The incidence of adverse effects appears to be dose-related, improving after the discontinuation of the treatment. These effects include diarrhea, nausea, abdominal pain or discomfort, and bloating and, less frequently, extraintestinal complaints, including stomatitis, headache, dyspnea, vertigo, or palpitations.6,31,33 No alterations in the electrocardiogram were reported in one study performed on 177 patients with CIC and 68 healthy volunteers.42
PD is the second most common neurodegenerative disease in the United States, after Alzheimer’s disease, with a point prevalence of at least one million affected individuals and about 50,000–60,000 new cases diagnosed annually. Incidence and prevalence of PD increase with age, with average disease onset at 60 years of age. Greater disease severity and higher doses of dopaminergic medications seem closely related to patients’ age and to more severe autonomic problems in PD. Autonomic dysfunction affects activities of daily life and health-related quality of life in PD.43 Constipation is among the most common symptoms related to autonomic dysfunction in PD. Severe constipation in PD may eventually lead to megacolon, intestinal pseudo-obstruction, volvulus, and bowel perforation.43 Its mechanisms include delayed gastric emptying, small intestine, and colonic transit time, difficulties with the volitional defecation process, and medication side effects. These digestive abnormalities are in part secondary to the early involvement in PD of the dorsal motor nucleus, which controls the majority of parasympathetic innervation to the gut; the loss of dopaminergic neurons and deposition of α-synuclein in the myenteric ganglia and in the abdominopelvic autonomic plexus also likely play a role, resulting in dysregulation of the enteric nervous system.43–45 Derangement of the volitional defecation process manifests clinically as impaired stool evacuation and is commonly the result of lack of coordination between the muscles in the pelvic floor and between these and the muscle groups involved in change of intra-abdominal pressure.44
Although levodopa is generally not very effective in the treatment of gastrointestinal symptoms in PD patients,43 its intrajejunal continuous infusion in patients with advanced PD showed improvement in constipation, in a study of 22 patients.46 There are a few trials evaluating the use of bulking agents, such as dietary fibers, psyllium, and polycarbophil, performed with a small number of PD patients.47–49 Fiber supplementation seems to improve stool consistency and frequency, but not colonic transit, and also enhances the delivery of dopaminergic agents, which may allow better control of symptoms.47–50 The efficacy and safety of polyethylene glycol was evaluated in an 8-week, double-blind, placebo-controlled study of 57 PD patients, with significant improvement in SBMs frequency and stool consistency.51 Pyridostigmine bromide, a reversible cholinesterase inhibitor, might have a possible beneficial effect and has been proposed as a safe option in case reports.52 Cisapride, a 5-HT4 receptor agonist prokinetic, now withdrawn from the US market, was associated with faster colonic transit in a small, open-label PD study.53 The selective 5-HT4 receptor agonist and partial 5-HT3 antagonist mosapride was also found to accelerate colonic transit time and improve evacuation, in another open-label, 3-month study of PD patients. Lastly, botulinum toxin injections have been proposed as treatment in cases of focal dystonia of the puborectalis muscle in PD patients; however, controlled data are lacking to support this.54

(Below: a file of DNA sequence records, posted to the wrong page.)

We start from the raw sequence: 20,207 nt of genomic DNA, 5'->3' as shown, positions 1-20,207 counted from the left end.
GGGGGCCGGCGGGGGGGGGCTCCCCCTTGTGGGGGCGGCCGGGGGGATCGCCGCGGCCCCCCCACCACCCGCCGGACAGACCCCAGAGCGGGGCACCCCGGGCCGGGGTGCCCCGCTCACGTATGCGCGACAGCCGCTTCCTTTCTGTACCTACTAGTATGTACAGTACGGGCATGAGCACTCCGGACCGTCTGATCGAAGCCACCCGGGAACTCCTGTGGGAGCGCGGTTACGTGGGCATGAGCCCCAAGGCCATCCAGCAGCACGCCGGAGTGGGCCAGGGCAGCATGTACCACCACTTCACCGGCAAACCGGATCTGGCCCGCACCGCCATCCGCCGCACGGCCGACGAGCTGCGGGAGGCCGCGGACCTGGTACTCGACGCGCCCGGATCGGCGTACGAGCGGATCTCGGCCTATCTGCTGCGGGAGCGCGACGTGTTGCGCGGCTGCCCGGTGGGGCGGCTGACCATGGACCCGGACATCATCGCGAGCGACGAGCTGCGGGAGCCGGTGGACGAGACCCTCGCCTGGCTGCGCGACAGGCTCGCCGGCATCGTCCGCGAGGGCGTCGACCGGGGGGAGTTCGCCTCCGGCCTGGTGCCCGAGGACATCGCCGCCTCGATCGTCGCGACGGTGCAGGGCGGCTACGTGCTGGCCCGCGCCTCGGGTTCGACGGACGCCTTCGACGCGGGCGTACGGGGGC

In a double-blind, placebo-controlled study of 54 patients with CC and PD, mean age 67.0 ± 10.1 years,44 treatment with lubiprostone 48 mcg/day over 4 weeks was well tolerated, increased stools per day, and improved subjective rating of constipation by visual analog scale score and questionnaires. The most commonly reported side effect was the occurrence of loose stools, in 48% of the lubiprostone-treated patients versus 3.7% in the placebo group. These were of mild severity and did not lead to treatment discontinuation. Of note, no patient receiving lubiprostone reported nausea. The duration of the study was limited; however, it suggests that use of lubiprostone in PD might be beneficial, without posing additional safety concerns.